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Agriculture: Forests

Question for Department for Environment, Food and Rural Affairs

UIN HL15131, tabled on 21 April 2021

To ask Her Majesty's Government, further to the report by the Woodland Trust State of the UK's Woods and Trees 2021, published on 14 April, what plans they have to promote agroforestry, particularly the growing of fruit and nut crops; what assessment they have made of the impact of such promotion on (1) the level of food security, (2) the quality of diets, (3) fodder crops for animals, (4) the diversion to animals of food that could be eaten by humans, and (5) the use of anthelmintics.

Answered on

29 April 2021

Agroforestry has a significant role in helping the Government commitment to increase tree planting across the UK to 30,000 hectares per year by 2025, in line with the annual rate recommended by the Committee on Climate Change in 2019 to help us meet net zero. We know our mechanisms for woodland creation must be more wide reaching and bold. This requires a transformative change for government and the sector. That is why the Nature for Climate Fund announced in the March 2020 Budget provides significant funding for tree planting, including agroforestry systems. The Committee on Climate Change has also recommended agroforestry on 10% of arable and grassland by 2050 to contribute to net zero emissions targets.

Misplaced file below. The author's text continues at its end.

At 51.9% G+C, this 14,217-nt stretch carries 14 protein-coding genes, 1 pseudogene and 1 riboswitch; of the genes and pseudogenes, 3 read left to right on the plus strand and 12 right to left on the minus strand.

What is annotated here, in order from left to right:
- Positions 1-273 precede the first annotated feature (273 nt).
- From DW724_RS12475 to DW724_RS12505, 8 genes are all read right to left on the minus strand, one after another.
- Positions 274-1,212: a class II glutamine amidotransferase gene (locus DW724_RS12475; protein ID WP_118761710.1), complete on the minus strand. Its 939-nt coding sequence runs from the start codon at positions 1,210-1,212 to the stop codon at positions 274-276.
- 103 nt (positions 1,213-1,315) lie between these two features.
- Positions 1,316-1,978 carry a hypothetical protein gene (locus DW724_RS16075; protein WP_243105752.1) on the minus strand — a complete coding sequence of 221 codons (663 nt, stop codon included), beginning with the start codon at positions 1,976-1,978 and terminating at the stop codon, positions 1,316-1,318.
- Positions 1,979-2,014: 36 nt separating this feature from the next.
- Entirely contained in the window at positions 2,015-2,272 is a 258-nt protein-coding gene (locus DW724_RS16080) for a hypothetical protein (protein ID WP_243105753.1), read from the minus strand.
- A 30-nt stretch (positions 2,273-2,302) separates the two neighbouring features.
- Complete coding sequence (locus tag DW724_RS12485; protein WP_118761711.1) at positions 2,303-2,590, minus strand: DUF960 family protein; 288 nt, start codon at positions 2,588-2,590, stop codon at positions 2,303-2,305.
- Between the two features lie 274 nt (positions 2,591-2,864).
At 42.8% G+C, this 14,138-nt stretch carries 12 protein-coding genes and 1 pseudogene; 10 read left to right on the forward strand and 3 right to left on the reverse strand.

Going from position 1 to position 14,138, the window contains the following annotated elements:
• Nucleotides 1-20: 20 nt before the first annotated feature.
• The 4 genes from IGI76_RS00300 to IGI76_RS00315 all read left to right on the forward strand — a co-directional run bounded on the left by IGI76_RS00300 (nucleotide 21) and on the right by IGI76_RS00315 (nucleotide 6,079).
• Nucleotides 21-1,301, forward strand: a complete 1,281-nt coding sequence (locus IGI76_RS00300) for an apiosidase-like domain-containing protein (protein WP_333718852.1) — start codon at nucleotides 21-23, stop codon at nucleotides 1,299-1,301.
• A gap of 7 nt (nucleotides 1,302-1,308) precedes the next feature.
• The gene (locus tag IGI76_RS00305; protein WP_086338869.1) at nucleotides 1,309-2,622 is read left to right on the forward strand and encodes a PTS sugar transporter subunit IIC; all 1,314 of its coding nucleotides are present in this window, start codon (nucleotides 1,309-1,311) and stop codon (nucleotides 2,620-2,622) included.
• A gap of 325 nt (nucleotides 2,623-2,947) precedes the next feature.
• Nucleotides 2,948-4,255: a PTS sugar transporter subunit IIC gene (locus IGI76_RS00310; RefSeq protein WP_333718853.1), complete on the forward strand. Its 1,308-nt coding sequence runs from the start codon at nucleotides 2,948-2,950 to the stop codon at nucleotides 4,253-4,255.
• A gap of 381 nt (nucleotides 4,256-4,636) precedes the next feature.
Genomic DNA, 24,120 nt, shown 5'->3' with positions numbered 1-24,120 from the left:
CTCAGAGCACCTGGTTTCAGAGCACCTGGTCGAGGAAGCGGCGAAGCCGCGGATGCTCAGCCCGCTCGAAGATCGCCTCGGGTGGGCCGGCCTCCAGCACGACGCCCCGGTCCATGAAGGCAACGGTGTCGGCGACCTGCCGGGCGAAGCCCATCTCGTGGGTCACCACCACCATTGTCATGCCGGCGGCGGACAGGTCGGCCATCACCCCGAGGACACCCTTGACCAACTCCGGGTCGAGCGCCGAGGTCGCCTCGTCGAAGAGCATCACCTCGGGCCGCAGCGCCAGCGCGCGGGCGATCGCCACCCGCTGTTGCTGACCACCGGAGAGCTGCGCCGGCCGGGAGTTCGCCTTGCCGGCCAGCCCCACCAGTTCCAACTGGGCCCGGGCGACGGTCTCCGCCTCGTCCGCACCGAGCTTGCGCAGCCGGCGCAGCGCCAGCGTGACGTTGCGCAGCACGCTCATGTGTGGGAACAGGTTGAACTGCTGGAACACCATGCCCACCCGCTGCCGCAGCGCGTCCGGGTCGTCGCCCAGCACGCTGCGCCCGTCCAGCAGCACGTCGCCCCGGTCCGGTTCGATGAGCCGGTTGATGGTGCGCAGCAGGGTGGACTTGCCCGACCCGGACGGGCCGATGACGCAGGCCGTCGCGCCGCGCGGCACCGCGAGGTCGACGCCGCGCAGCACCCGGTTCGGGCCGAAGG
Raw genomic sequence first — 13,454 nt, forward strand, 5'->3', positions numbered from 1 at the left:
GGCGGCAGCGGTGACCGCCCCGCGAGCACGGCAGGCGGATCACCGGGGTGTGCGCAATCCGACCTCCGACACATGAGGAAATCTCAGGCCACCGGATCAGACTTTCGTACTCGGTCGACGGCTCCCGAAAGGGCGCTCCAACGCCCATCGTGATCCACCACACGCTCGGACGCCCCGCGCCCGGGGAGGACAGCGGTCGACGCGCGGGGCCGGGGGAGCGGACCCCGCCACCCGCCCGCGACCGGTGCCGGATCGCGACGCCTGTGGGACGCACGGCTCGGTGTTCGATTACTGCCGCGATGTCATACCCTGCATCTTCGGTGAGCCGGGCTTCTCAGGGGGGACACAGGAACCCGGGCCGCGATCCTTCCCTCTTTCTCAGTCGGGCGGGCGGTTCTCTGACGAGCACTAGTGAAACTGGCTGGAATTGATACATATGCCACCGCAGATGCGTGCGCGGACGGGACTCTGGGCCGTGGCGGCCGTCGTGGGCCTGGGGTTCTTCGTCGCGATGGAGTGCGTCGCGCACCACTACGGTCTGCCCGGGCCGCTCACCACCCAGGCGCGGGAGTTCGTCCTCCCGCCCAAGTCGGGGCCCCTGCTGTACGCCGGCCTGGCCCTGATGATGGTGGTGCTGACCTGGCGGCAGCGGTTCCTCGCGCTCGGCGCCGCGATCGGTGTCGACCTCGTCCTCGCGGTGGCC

We know that agroforestry systems can play an important role in addressing some of the key issues of climate and land use change in England, through the wide range of ecosystem services it provides.

  • Providing food, fuel, fodder, timber, shade
  • Regulating soil, water, air quality and sequester carbon
  • Improving animal health and welfare
  • Supporting biodiversity and habitat creation